Our featured projects
A portfolio of projects addresses Kenya’s greatest needs
PATH’s work in Kenya ranges from large-scale integrated projects that provide health services to millions of people to pilot projects that are testing innovative ideas for the first time. A sampling follows.
AIDS, Population, and Health Integrated Assistance (APHIAplus) Western Kenya
Funded by the US Agency for International Development and led by PATH, APHIAplus Western Kenya is a five-year project, launched in 2011, that will bring integrated health services to more than ten million people in Nyanza and Western provinces. With our implementing partners the Elizabeth Glaser Pediatric AIDS Foundation, Jhpiego, and World Vision as well as Kenya’s Ministry of Health, we’re focusing on integrating health care services. For example, we’re integrating family planning, prevention of mother-to-child transmission of HIV, and pediatric and adult antiretroviral therapy with maternal and child health services. We’re also linking family planning with antenatal or postnatal care, and HIV with tuberculosis services. In addition, the project addresses circumstances that affect health, such as poverty, lack of education, the environment, and sociocultural norms.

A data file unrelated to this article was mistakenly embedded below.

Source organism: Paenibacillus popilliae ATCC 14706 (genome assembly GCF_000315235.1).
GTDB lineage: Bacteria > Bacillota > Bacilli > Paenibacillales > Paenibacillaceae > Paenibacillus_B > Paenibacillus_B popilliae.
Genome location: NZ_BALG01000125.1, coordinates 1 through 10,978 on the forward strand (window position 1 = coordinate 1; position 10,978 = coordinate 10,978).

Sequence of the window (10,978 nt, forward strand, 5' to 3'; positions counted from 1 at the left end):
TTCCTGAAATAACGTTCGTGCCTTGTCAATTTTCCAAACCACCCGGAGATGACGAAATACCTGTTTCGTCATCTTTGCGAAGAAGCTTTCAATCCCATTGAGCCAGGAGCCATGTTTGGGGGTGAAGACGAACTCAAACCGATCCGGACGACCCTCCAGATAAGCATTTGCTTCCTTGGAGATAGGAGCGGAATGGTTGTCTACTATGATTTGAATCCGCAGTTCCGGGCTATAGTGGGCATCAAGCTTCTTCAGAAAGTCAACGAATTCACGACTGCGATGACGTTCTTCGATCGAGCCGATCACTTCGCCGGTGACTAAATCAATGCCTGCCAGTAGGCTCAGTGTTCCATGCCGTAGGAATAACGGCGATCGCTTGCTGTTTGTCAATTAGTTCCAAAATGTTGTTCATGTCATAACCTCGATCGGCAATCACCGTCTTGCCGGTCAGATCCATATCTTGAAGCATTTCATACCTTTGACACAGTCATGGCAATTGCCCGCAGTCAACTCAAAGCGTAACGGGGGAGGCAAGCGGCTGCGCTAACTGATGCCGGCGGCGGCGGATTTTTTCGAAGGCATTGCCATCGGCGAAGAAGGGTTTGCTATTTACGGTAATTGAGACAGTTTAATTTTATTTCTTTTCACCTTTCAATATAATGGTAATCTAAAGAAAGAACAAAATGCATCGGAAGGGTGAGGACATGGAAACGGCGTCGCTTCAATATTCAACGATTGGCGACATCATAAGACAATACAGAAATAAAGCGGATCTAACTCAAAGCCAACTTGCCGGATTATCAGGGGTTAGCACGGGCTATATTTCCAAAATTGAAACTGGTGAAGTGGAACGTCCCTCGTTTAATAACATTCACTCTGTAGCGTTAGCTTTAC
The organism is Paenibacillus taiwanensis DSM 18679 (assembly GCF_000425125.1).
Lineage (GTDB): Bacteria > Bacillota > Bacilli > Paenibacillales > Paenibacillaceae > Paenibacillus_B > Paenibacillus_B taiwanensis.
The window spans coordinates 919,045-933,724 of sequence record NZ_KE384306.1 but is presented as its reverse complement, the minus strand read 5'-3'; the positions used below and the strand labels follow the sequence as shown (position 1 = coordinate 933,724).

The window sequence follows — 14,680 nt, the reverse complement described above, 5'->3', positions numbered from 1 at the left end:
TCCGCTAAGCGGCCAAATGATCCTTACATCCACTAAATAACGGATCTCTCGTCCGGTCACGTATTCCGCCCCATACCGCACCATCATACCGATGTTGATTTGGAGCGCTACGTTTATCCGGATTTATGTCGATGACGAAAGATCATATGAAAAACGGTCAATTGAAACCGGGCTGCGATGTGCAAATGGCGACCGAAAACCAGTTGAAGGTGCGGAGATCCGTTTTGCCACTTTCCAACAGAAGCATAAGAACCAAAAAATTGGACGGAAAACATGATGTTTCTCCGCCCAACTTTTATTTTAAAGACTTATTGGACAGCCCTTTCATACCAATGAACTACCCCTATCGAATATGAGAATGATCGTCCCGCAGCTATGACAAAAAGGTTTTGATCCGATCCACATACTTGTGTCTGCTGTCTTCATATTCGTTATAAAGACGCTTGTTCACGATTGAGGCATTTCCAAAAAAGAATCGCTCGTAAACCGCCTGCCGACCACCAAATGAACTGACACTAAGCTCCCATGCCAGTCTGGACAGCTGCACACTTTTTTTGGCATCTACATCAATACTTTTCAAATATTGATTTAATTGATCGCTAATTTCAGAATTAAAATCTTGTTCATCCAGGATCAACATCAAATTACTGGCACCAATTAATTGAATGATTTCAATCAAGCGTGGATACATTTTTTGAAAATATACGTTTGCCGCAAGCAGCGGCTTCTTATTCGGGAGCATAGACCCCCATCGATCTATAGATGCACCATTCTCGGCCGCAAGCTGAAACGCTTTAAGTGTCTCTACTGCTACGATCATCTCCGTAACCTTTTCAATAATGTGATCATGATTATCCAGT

The AIDS Response in Forces in Uniform (Operation-ARIFU) Project